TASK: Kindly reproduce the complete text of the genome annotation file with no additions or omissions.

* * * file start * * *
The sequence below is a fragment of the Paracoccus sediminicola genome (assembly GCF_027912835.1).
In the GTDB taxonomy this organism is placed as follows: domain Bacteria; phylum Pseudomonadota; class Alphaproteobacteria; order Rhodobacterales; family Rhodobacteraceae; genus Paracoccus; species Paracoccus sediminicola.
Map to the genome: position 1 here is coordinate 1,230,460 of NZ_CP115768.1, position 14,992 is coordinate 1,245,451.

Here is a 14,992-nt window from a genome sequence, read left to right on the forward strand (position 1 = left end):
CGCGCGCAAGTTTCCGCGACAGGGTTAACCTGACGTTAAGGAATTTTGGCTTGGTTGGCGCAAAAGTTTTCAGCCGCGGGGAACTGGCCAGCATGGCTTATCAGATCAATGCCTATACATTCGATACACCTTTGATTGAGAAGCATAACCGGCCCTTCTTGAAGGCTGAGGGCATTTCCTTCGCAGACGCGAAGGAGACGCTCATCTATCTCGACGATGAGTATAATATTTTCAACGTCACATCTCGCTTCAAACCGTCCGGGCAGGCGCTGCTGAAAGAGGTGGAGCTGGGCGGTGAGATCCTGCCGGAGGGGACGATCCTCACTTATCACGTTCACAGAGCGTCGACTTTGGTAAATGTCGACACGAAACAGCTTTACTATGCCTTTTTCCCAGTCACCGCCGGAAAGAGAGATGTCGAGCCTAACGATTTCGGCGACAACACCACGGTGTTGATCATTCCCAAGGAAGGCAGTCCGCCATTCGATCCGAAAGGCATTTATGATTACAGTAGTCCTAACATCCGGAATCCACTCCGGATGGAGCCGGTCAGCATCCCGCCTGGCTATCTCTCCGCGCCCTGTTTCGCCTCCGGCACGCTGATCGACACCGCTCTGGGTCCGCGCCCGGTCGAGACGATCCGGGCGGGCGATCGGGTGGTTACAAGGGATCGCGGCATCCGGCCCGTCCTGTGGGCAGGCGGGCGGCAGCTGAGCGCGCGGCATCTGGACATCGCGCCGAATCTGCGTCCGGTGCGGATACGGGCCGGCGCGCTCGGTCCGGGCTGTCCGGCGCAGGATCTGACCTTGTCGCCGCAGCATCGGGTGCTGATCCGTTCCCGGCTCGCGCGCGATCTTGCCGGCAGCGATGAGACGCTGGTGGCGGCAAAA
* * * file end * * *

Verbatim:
The sequence below is a fragment of the Paracoccus sediminicola genome (assembly GCF_027912835.1).
In the GTDB taxonomy this organism is placed as follows: domain Bacteria; phylum Pseudomonadota; class Alphaproteobacteria; order Rhodobacterales; family Rhodobacteraceae; genus Paracoccus; species Paracoccus sediminicola.
Map to the genome: position 1 here is coordinate 1,230,460 of NZ_CP115768.1, position 14,992 is coordinate 1,245,451.

Here is a 14,992-nt window from a genome sequence, read left to right on the forward strand (position 1 = left end):
CGCGCGCAAGTTTCCGCGACAGGGTTAACCTGACGTTAAGGAATTTTGGCTTGGTTGGCGCAAAAGTTTTCAGCCGCGGGGAACTGGCCAGCATGGCTTATCAGATCAATGCCTATACATTCGATACACCTTTGATTGAGAAGCATAACCGGCCCTTCTTGAAGGCTGAGGGCATTTCCTTCGCAGACGCGAAGGAGACGCTCATCTATCTCGACGATGAGTATAATATTTTCAACGTCACATCTCGCTTCAAACCGTCCGGGCAGGCGCTGCTGAAAGAGGTGGAGCTGGGCGGTGAGATCCTGCCGGAGGGGACGATCCTCACTTATCACGTTCACAGAGCGTCGACTTTGGTAAATGTCGACACGAAACAGCTTTACTATGCCTTTTTCCCAGTCACCGCCGGAAAGAGAGATGTCGAGCCTAACGATTTCGGCGACAACACCACGGTGTTGATCATTCCCAAGGAAGGCAGTCCGCCATTCGATCCGAAAGGCATTTATGATTACAGTAGTCCTAACATCCGGAATCCACTCCGGATGGAGCCGGTCAGCATCCCGCCTGGCTATCTCTCCGCGCCCTGTTTCGCCTCCGGCACGCTGATCGACACCGCTCTGGGTCCGCGCCCGGTCGAGACGATCCGGGCGGGCGATCGGGTGGTTACAAGGGATCGCGGCATCCGGCCCGTCCTGTGGGCAGGCGGGCGGCAGCTGAGCGCGCGGCATCTGGACATCGCGCCGAATCTGCGTCCGGTGCGGATACGGGCCGGCGCGCTCGGTCCGGGCTGTCCGGCGCAGGATCTGACCTTGTCGCCGCAGCATCGGGTGCTGATCCGTTCCCGGCTCGCGCGCGATCTTGCCGGCAGCGATGAGACGCTGGTGGCGGCAAAA